Any new study of this most extraordinary Russian composer must be measured against what many believe Shostakovich himself intimated in a controversial book by Solomon Volkov, published in the West in hard cover last year and just released in paperback (Harper & Row). Entitled "Testimony: The Memoirs of Dmitri Shostakovich," it purported to give the late composer's own story of his trials and frustrations in a totalitarian state, as told to Volkov, a Soviet musicologist who emigrated to the United States in 1976, the year after Shostakovich's passing.
After its publication, Shostakovich's widow and his son, still living in the Soviet Union, denounced the book as a fraud. Yet many readers believe to be authentic and to give insight into what it means to be a creative genius in a political system that would rather not allow such individuality to flower.
Dmitri Sollertinsky, a Soviet musicologist, and his wife, Ludmilla, a music critic, have written a polite, reverential, nice-guy account of the life of Shostakovich, avoiding all controversy. It is very much a Soviet-approved account, cleanly omitting any reference to personae non gratae, such as the composer's close friend and source of inspiration, cellist Mstislav Rostropovich , who left the Soviet Union and now lives and works in Washingtion, or the cellist's wife, concert singer Galina Vishnevskaya, or even Stalin, who was, after all, the key figure in so much of Soviet Russia's artistic as well as political development.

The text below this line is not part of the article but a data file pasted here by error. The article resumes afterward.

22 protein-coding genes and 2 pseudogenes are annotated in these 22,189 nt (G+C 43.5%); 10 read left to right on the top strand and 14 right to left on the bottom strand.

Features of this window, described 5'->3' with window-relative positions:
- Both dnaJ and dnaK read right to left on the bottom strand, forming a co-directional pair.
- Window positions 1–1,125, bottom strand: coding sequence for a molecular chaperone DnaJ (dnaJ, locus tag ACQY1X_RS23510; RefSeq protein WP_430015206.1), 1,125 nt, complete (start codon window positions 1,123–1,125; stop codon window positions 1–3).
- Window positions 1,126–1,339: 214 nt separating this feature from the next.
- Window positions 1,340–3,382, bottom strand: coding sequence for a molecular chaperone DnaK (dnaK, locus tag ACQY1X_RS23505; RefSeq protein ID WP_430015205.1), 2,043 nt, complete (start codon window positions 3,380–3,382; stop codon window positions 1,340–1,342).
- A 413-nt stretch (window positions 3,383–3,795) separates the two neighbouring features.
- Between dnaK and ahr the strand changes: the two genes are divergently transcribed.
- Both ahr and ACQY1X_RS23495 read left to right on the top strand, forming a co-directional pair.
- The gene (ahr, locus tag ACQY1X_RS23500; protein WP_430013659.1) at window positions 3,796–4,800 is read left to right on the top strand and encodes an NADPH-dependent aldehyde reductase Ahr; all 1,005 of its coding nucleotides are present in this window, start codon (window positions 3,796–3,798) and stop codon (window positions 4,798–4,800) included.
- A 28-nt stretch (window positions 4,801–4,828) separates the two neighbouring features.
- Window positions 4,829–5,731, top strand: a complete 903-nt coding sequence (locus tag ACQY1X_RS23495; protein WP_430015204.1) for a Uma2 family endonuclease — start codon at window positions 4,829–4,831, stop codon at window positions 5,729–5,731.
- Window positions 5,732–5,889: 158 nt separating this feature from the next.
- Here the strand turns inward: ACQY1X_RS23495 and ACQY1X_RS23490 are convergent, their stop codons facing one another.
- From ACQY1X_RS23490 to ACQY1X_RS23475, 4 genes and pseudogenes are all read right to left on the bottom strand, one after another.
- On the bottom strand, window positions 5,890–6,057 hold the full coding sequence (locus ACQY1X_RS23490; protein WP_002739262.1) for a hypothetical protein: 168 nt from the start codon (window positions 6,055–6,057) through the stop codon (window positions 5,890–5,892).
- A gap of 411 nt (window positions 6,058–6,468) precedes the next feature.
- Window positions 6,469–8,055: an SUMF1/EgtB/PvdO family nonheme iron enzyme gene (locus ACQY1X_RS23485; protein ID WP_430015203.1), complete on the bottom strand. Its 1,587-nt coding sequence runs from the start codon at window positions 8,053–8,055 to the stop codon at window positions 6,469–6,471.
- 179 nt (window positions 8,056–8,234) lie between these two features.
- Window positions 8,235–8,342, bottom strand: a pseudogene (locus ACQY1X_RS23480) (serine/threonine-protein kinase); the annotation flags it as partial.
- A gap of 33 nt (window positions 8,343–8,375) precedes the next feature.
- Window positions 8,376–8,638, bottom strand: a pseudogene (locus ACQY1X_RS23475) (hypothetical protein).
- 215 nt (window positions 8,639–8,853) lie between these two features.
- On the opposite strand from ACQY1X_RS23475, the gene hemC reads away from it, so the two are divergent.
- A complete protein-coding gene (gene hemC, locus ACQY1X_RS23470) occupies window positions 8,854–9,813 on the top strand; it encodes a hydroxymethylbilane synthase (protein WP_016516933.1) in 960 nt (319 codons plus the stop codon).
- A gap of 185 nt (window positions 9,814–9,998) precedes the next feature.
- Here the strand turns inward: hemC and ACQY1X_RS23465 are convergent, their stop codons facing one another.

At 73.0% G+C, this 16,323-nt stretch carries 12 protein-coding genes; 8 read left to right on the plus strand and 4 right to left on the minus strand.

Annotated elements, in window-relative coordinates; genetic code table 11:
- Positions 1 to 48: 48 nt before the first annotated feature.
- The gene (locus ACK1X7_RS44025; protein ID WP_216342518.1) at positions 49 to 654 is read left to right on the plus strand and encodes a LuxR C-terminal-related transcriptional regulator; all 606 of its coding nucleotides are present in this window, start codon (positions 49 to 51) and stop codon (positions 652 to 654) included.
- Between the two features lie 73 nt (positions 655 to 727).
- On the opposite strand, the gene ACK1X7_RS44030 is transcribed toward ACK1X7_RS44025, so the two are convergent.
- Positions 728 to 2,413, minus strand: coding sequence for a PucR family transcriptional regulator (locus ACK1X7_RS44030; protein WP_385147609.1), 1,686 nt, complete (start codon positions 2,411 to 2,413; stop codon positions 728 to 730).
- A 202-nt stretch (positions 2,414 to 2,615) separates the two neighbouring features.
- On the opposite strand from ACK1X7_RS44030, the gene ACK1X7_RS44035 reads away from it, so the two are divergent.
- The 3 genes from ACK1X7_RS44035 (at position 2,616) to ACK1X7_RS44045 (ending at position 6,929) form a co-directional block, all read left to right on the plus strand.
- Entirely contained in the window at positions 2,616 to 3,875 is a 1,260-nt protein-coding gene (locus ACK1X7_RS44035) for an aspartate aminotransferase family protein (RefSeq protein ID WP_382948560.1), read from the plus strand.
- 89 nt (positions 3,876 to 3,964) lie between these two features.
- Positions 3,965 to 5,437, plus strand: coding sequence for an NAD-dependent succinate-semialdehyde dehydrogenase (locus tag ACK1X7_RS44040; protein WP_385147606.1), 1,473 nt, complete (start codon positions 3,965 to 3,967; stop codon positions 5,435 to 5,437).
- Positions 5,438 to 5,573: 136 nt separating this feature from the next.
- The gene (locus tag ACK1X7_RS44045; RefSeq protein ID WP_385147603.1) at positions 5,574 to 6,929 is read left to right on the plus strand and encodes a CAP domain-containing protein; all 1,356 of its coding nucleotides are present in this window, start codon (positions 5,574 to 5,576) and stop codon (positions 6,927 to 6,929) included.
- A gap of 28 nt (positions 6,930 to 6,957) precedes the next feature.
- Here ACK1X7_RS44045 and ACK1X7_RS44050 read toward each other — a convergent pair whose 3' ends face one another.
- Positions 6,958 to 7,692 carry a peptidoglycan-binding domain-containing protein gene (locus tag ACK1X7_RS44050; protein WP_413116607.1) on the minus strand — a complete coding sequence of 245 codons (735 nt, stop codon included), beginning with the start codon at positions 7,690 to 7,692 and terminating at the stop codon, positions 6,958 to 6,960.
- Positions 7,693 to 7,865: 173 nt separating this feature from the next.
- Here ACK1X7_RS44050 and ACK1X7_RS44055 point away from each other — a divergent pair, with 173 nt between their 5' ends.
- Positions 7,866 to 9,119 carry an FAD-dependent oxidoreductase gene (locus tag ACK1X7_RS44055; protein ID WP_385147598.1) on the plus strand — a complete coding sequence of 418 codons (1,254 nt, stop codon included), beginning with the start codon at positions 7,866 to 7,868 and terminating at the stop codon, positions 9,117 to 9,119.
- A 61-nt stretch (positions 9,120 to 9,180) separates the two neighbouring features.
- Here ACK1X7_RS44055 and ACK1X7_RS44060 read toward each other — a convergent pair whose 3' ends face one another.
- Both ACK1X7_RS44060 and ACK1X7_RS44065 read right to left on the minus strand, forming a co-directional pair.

Thus, it is clear why this book was published in the Soviet Union, where some sort of account of its most illustrious 20th-century composer was needed. But for whom would an American publisher issue what amounts to a Technicolor leaflet version of this complicated, tortured life? Possibly for readers who simply must compare a Sovietized biography with what has already been published in the West. But surely not for others.
Even if one does not find the Volkov book accurate, one has only to listenm to the music to know that the Shostakovich the Sollertinskys write about and the man who wrote the late quartet, the last three symphonies, and countless other masterpieces are two entirely different people.